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Funds pouring in for Waldo Canyon fire victims

How Waldo Canyon fire victims can receive funds

Funds have been pouring in for the Waldo Canyon fire victims.
Nonprofit organizations, churches and schools are helping raise money for families and individuals in need, but many evacuees don't know how to get funding or where to start.

Pikes Peak United Way, in collaboration with the El Pomar Foundation, has raised more than a half million dollars for fire victims.

"There has been a tremendous outpouring we've seen not only here but from across the country," said JD Dallager, CEO Pikes Peak United Way.

The money raised will be given to organizations who are providing health and human services to evacuees.

There will be an application process for organizations to apply in order to receive funding.

Dallager said United Way and El Pomar will be setting up an advisory board of five to seven individuals who are very knowledgeable on the needs of the community, are very well respected and do not have a conflict of interest.

"The standards we will use for both stewardship of money and accountability in reaching folks most impacted will be at the very very highest level," said Dallager.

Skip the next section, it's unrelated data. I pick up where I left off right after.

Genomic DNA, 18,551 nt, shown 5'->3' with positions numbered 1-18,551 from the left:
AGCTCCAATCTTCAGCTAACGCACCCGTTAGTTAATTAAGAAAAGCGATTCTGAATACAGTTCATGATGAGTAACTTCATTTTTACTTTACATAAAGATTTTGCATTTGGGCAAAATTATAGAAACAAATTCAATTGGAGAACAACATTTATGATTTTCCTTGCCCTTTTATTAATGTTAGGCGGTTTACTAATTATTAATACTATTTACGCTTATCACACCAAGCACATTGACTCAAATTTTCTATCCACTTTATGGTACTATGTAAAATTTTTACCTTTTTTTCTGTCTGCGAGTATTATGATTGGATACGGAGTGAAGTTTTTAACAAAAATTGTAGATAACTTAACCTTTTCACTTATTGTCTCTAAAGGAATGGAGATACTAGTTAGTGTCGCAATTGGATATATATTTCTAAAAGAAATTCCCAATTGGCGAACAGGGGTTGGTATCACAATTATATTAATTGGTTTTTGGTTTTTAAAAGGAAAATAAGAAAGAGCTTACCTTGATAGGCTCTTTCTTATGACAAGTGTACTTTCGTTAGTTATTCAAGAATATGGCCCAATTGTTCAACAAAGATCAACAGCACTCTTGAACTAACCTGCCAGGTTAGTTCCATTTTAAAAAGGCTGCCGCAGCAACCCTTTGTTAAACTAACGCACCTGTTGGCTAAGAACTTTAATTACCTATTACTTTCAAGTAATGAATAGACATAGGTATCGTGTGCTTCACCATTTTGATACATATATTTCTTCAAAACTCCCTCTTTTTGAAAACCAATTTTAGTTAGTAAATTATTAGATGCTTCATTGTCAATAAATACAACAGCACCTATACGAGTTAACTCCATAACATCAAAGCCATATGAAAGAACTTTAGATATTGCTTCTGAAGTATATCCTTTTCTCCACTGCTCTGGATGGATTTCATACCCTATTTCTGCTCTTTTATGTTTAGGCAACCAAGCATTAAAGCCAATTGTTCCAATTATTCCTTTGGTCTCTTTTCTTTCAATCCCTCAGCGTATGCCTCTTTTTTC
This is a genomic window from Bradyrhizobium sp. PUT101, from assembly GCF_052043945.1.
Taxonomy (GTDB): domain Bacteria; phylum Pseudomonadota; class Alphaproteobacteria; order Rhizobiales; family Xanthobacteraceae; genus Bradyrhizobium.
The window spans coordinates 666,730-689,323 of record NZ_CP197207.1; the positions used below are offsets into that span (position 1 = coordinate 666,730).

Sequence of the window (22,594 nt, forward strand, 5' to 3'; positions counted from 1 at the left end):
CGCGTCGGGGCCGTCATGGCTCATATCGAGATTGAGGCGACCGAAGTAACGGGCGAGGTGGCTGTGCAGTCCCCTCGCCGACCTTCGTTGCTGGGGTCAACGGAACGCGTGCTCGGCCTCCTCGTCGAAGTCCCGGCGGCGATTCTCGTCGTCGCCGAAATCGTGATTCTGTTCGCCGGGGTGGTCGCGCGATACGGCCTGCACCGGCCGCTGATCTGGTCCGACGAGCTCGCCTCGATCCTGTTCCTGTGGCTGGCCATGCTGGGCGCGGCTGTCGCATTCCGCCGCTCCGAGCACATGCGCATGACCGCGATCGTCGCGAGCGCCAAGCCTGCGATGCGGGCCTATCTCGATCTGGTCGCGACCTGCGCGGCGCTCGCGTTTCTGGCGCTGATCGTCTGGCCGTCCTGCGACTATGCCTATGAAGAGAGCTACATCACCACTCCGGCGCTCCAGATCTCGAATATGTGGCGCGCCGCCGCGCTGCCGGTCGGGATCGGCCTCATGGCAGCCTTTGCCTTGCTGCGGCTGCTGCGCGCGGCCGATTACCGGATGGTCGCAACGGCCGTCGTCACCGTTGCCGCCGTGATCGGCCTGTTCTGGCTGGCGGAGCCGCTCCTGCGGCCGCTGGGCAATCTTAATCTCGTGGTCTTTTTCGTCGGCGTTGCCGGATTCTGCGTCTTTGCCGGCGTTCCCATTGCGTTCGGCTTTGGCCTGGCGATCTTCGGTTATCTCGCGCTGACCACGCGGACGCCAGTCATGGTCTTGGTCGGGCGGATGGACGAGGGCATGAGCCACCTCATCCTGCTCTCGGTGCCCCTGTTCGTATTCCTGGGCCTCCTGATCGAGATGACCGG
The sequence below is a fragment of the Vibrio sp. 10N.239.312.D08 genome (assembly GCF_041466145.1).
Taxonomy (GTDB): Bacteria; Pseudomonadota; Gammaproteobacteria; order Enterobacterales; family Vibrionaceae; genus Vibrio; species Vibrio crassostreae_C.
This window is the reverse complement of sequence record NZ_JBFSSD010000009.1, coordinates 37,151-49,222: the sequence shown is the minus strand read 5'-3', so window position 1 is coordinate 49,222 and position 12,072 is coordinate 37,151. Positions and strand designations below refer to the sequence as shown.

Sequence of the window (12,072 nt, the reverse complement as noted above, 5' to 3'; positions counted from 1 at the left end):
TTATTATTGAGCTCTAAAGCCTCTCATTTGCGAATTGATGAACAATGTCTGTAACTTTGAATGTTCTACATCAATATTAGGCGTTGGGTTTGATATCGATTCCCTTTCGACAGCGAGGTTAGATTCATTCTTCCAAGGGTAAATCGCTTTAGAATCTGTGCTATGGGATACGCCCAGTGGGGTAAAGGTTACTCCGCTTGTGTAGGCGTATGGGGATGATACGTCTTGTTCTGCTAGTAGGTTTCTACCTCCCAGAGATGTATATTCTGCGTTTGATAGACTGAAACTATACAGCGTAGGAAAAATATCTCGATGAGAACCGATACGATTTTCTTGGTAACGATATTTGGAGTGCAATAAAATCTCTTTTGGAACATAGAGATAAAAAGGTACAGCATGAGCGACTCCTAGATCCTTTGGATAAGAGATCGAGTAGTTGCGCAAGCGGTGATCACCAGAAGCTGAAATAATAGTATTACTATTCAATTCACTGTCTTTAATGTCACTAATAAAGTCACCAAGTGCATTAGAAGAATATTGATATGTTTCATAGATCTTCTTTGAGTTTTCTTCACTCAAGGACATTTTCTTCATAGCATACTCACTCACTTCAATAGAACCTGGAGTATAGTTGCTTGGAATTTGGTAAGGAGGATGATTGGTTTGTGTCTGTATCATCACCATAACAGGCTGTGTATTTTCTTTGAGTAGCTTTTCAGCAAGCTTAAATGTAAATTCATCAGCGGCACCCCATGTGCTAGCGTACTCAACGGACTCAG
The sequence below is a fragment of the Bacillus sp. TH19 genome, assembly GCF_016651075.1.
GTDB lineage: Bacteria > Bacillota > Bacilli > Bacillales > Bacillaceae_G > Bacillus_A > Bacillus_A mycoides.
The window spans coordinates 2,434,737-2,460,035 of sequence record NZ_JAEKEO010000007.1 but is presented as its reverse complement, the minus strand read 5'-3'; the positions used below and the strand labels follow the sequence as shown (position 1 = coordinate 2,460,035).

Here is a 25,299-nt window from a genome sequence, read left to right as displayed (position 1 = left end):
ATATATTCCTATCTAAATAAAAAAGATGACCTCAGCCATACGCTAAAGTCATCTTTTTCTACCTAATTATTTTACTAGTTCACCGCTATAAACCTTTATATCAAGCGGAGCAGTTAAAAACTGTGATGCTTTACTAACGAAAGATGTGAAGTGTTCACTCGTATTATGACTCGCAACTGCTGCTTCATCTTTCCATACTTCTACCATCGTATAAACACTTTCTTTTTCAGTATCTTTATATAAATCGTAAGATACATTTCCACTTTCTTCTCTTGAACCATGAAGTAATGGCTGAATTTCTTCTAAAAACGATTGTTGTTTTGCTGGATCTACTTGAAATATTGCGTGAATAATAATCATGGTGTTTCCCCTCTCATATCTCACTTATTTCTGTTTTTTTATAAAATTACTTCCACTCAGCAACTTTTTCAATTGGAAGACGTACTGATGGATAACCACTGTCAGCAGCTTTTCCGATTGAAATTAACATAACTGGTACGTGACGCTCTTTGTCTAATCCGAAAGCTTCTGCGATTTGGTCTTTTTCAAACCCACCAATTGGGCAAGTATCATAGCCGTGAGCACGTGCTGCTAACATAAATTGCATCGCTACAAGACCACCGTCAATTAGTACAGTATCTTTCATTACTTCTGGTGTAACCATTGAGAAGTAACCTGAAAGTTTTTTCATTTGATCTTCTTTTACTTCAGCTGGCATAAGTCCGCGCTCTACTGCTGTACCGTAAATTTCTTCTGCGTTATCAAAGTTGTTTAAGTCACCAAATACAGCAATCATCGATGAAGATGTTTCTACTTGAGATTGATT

There will be an online version of the application, as well as a printed copy, said Dallager.

He said a public announcement on the application process will be made later this week.

First Presbyterian Church in Colorado Springs has also raised money for fire victims, collecting  $146,000 in two weeks.

"We've put together an amazing infrastructure to help people and to help us process that. We're not letting out any specifics because its going to be a family by family dynamic," said Senior Pastor Graham Baird.

Baird said every penny that gets sent to the church in the name of fire relief will go directly to the families in need and that the church is going to fill the gaps where other agencies are unable to do.

"What often happens during these tragic times is that people find agencies just a flash in the pan. This church doesn't want to be a flash in the pan. We want to be involved for months and foreseeable years to come," said Baird.

Every person who was affected by the fire will get help from the church, said Baird.

"Not just members of this church, not just members of the Christ following community, but anybody in the community in need, we want to connect with," he said.

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